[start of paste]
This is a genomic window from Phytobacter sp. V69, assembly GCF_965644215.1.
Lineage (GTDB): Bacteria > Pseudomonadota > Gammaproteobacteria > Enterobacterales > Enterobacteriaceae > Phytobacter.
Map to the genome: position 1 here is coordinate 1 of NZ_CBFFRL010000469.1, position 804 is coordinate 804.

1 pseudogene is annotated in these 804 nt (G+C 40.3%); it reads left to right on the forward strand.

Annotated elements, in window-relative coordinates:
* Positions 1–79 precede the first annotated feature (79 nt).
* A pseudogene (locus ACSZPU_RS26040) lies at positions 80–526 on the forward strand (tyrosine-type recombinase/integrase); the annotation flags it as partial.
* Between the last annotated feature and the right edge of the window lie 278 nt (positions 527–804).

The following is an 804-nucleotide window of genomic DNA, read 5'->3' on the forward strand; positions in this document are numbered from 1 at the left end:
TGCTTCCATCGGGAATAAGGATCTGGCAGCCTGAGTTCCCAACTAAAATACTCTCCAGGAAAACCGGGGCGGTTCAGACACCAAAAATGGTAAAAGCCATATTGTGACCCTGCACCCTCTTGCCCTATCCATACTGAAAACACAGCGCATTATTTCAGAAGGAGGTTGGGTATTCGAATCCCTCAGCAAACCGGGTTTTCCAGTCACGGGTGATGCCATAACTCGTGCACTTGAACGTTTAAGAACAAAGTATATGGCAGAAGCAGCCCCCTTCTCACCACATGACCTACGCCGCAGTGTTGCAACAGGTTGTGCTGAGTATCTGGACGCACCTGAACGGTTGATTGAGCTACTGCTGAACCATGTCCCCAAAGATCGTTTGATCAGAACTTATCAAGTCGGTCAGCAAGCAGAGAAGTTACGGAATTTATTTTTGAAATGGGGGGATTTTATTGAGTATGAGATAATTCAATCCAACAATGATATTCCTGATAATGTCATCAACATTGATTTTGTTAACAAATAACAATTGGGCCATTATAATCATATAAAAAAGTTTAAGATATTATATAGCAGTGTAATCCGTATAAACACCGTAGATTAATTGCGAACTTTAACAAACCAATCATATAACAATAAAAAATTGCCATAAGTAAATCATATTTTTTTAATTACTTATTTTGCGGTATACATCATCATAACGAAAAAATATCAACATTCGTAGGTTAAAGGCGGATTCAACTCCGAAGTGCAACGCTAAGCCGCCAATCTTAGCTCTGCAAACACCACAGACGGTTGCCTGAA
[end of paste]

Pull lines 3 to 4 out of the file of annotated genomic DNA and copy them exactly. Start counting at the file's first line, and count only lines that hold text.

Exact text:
Map to the genome: position 1 here is coordinate 1 of NZ_CBFFRL010000469.1, position 804 is coordinate 804.

1 pseudogene is annotated in these 804 nt (G+C 40.3%); it reads left to right on the forward strand.